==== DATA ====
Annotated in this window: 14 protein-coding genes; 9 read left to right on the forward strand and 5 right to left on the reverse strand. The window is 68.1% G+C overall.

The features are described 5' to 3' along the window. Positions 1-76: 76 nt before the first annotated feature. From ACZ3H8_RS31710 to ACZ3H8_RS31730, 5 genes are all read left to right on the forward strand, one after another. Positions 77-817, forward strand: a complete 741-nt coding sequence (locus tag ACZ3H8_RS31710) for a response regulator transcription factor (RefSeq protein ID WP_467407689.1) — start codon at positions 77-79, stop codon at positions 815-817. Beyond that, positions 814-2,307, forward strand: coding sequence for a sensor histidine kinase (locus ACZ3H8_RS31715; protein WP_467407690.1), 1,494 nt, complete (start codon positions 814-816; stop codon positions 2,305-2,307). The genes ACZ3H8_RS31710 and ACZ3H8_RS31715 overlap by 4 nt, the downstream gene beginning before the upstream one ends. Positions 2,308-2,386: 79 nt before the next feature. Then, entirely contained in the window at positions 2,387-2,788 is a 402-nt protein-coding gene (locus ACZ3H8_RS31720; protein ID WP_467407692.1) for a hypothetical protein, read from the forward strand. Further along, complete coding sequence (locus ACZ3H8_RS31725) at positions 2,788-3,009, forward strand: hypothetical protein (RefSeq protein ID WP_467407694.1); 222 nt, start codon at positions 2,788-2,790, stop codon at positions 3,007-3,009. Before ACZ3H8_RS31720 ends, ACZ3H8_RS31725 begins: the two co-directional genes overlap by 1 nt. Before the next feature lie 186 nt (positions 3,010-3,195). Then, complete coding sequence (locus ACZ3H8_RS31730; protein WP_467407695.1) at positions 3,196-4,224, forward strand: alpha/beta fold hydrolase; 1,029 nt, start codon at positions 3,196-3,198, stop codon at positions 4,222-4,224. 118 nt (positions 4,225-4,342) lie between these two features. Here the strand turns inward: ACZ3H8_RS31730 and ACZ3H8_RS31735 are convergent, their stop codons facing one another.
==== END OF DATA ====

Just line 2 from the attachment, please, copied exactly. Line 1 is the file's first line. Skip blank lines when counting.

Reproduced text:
The features are described 5' to 3' along the window. Positions 1-76: 76 nt before the first annotated feature. From ACZ3H8_RS31710 to ACZ3H8_RS31730, 5 genes are all read left to right on the forward strand, one after another. Positions 77-817, forward strand: a complete 741-nt coding sequence (locus tag ACZ3H8_RS31710) for a response regulator transcription factor (RefSeq protein ID WP_467407689.1) — start codon at positions 77-79, stop codon at positions 815-817. Beyond that, positions 814-2,307, forward strand: coding sequence for a sensor histidine kinase (locus ACZ3H8_RS31715; protein WP_467407690.1), 1,494 nt, complete (start codon positions 814-816; stop codon positions 2,305-2,307). The genes ACZ3H8_RS31710 and ACZ3H8_RS31715 overlap by 4 nt, the downstream gene beginning before the upstream one ends. Positions 2,308-2,386: 79 nt before the next feature. Then, entirely contained in the window at positions 2,387-2,788 is a 402-nt protein-coding gene (locus ACZ3H8_RS31720; protein ID WP_467407692.1) for a hypothetical protein, read from the forward strand. Further along, complete coding sequence (locus ACZ3H8_RS31725) at positions 2,788-3,009, forward strand: hypothetical protein (RefSeq protein ID WP_467407694.1); 222 nt, start codon at positions 2,788-2,790, stop codon at positions 3,007-3,009. Before ACZ3H8_RS31720 ends, ACZ3H8_RS31725 begins: the two co-directional genes overlap by 1 nt. Before the next feature lie 186 nt (positions 3,010-3,195). Then, complete coding sequence (locus ACZ3H8_RS31730; protein WP_467407695.1) at positions 3,196-4,224, forward strand: alpha/beta fold hydrolase; 1,029 nt, start codon at positions 3,196-3,198, stop codon at positions 4,222-4,224. 118 nt (positions 4,225-4,342) lie between these two features. Here the strand turns inward: ACZ3H8_RS31730 and ACZ3H8_RS31735 are convergent, their stop codons facing one another.